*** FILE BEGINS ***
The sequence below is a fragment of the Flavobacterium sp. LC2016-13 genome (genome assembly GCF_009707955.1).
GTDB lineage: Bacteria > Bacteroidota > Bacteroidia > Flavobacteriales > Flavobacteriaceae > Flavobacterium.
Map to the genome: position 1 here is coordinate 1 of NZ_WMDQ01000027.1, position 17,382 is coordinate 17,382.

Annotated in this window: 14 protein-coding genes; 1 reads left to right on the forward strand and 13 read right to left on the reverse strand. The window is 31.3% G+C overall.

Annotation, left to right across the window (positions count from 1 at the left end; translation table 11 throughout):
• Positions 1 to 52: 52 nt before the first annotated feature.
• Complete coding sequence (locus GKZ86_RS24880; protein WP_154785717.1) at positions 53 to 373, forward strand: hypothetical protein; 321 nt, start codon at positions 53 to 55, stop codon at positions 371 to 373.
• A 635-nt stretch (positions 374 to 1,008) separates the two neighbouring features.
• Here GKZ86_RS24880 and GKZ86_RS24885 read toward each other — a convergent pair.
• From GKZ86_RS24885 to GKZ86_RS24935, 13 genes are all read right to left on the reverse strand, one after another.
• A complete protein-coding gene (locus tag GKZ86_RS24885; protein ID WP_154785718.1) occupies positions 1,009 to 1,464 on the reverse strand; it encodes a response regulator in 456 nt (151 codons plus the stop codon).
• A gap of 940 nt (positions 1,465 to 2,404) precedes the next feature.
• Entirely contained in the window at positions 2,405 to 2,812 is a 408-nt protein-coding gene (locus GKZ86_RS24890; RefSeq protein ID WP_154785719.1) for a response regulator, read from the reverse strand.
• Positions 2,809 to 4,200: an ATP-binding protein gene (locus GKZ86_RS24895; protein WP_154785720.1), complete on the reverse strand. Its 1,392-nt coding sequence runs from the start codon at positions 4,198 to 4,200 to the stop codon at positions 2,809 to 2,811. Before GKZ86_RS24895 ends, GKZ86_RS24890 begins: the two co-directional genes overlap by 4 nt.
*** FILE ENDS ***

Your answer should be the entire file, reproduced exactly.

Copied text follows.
The sequence below is a fragment of the Flavobacterium sp. LC2016-13 genome (genome assembly GCF_009707955.1).
GTDB lineage: Bacteria > Bacteroidota > Bacteroidia > Flavobacteriales > Flavobacteriaceae > Flavobacterium.
Map to the genome: position 1 here is coordinate 1 of NZ_WMDQ01000027.1, position 17,382 is coordinate 17,382.

Annotated in this window: 14 protein-coding genes; 1 reads left to right on the forward strand and 13 read right to left on the reverse strand. The window is 31.3% G+C overall.

Annotation, left to right across the window (positions count from 1 at the left end; translation table 11 throughout):
• Positions 1 to 52: 52 nt before the first annotated feature.
• Complete coding sequence (locus GKZ86_RS24880; protein WP_154785717.1) at positions 53 to 373, forward strand: hypothetical protein; 321 nt, start codon at positions 53 to 55, stop codon at positions 371 to 373.
• A 635-nt stretch (positions 374 to 1,008) separates the two neighbouring features.
• Here GKZ86_RS24880 and GKZ86_RS24885 read toward each other — a convergent pair.
• From GKZ86_RS24885 to GKZ86_RS24935, 13 genes are all read right to left on the reverse strand, one after another.
• A complete protein-coding gene (locus tag GKZ86_RS24885; protein ID WP_154785718.1) occupies positions 1,009 to 1,464 on the reverse strand; it encodes a response regulator in 456 nt (151 codons plus the stop codon).
• A gap of 940 nt (positions 1,465 to 2,404) precedes the next feature.
• Entirely contained in the window at positions 2,405 to 2,812 is a 408-nt protein-coding gene (locus GKZ86_RS24890; RefSeq protein ID WP_154785719.1) for a response regulator, read from the reverse strand.
• Positions 2,809 to 4,200: an ATP-binding protein gene (locus GKZ86_RS24895; protein WP_154785720.1), complete on the reverse strand. Its 1,392-nt coding sequence runs from the start codon at positions 4,198 to 4,200 to the stop codon at positions 2,809 to 2,811. Before GKZ86_RS24895 ends, GKZ86_RS24890 begins: the two co-directional genes overlap by 4 nt.